What about ‘product X’ – the advert and specs say it can receive terrestrial HD?
There are some set-top boxes, tuners for PCs and even a few TVs which claim in their specs to receive terrestrial HD. At the time of writing, none of those is compatible with the system that will be used in the UK, though they should work with terrestrial HD broadcasts in France and a few other countries. If an advert says a product works with freeview HD, the most charitable interpretation is that they mean 'free-to-view HD terrestrial broadcasts in countries using DVB-T'.
Humax's upcoming Fox-HD-T2 Freeview HD set-top box
When will Freeview HD products be available?
There may be very limited supplies around the end of this year, but we expect that most of the main manufacturers will unveil their 2010 product ranges early in the new year, and will include models compatible with Freeview HD then, including integrated TVs, set-top boxes and DVRs.
What technologies are being used for HD in the UK?
Two technologies are being introduced to terrestrial broadcasting for Freeview HD. The first is the H.264 - aka AVC, or MPEG 4 part 10 - video codec. This can be used for both HD and SD pictures, and is much more efficient than the MPEG 2 codec used by Freeview at the moment. H.264 is already used for satellite HD services, and for terrestrial HD in other countries.
The second technology is called DVB-T2, which is a brand new transmission method which the UK will be the first country to deploy. It’s this that means that current equipment will not be able to tune into the Freeview HD service, as all current terrestrial products use DVB-T, rather than DVB-T2.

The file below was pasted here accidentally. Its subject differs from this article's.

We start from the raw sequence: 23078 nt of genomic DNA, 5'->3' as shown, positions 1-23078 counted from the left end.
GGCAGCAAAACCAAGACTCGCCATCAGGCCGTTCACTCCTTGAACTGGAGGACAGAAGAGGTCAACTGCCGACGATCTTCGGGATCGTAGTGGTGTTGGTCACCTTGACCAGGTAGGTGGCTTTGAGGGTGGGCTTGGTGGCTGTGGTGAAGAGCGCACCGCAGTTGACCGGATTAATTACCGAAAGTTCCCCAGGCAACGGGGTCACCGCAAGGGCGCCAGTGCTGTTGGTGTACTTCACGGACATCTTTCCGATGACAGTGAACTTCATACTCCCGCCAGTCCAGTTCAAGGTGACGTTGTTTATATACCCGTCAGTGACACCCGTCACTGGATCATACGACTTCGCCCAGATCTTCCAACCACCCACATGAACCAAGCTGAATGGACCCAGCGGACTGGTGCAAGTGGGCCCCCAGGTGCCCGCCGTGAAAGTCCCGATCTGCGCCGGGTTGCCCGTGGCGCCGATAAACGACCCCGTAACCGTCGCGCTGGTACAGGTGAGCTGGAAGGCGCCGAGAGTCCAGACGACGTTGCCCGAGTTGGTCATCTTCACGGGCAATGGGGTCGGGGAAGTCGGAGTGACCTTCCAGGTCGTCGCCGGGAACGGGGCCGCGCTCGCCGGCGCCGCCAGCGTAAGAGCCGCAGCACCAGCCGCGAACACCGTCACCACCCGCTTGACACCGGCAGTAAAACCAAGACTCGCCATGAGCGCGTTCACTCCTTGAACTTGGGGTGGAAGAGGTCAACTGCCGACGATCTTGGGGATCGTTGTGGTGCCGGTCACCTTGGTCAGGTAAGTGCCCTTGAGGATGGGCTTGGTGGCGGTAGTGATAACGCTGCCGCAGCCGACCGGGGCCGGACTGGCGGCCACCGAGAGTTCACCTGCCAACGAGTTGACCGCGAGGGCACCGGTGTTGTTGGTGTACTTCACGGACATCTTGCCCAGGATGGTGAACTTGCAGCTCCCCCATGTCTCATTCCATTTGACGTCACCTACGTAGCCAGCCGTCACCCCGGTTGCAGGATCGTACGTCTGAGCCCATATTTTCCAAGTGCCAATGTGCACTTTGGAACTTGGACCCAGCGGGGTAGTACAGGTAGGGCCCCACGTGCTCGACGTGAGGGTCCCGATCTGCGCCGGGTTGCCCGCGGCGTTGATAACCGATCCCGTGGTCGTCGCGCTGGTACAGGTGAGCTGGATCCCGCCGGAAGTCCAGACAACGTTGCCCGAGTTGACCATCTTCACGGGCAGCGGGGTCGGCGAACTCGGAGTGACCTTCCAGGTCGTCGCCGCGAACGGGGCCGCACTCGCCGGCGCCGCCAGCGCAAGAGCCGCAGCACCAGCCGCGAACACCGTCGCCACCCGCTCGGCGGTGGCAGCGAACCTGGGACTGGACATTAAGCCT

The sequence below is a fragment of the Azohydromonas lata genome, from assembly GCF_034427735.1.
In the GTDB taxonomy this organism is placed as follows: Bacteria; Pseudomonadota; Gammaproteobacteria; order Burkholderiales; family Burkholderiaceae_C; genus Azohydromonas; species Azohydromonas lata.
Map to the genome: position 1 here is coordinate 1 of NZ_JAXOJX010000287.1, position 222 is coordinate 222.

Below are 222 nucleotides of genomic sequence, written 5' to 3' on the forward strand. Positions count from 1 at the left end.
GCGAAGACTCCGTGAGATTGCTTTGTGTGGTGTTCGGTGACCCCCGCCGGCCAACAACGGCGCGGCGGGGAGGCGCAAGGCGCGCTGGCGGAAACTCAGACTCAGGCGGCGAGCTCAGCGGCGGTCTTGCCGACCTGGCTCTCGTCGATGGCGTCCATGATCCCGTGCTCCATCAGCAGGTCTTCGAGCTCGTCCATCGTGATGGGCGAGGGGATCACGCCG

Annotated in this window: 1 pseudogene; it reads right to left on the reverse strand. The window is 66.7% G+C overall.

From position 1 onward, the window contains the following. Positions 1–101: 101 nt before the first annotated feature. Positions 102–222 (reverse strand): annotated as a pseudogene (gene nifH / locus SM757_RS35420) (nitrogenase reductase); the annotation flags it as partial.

Why are we the only people using DVB-T2?
We’re the first, but other countries are planning to roll it out too. The NorDig group, which sets specs for the Nordic countries, has drawn up a common receiver specification based on DVB-T2. Tests are underway in Sweden, and the construction of a Finnish HD DVB-T2 network is due to start this year. Serbia and Slovakia are both also planning DVB-T2 services.
Pace has shown off a prototype Freeview HD box, perhaps not unlike its TDC685 cable STB (pictured)
Can an existing receiver be upgraded?
No. DVB-T2 isn’t a question of firmware. It requires compliant tuner modules which receive the broadcasts and feed the transport stream data to the rest of the system. It’s much more complex than DVB-T, and as the tuners use dedicated silicon, they can’t be upgraded. A DVB-T tuner won’t make any sense of a DVB-T2 signal, no matter what software the rest of the system has.
The H.264 codec requires new hardware too, in most cases other than general purpose PCs. Set-top boxes rely on custom decoding hardware to do the hard work at a reasonable price, and most current ones just understand MPEG 2 at standard definition.
I'll get back to you...
For the full technical details of the change, since I don't have them in my notes, I shall have to go back to one of my BBC engineering sources again - I'd rather be completely right than attempt to paraphrase from memory and make a hash of it, if we're going to get into real technical nitty gritty, but my recollection is that it's something to do with PAFF/MBAFF that caused issues with some PC codecs.
It's not, of course, the first time that software developers have skimped: look at the split NIT problem, which, in essence, could have been avoided by coding to the specs, which always allowed for multi-part tables. It crashed quite a few boxes because they were coded instead on the assumption that the single part NIT in use at the time was how it would remain.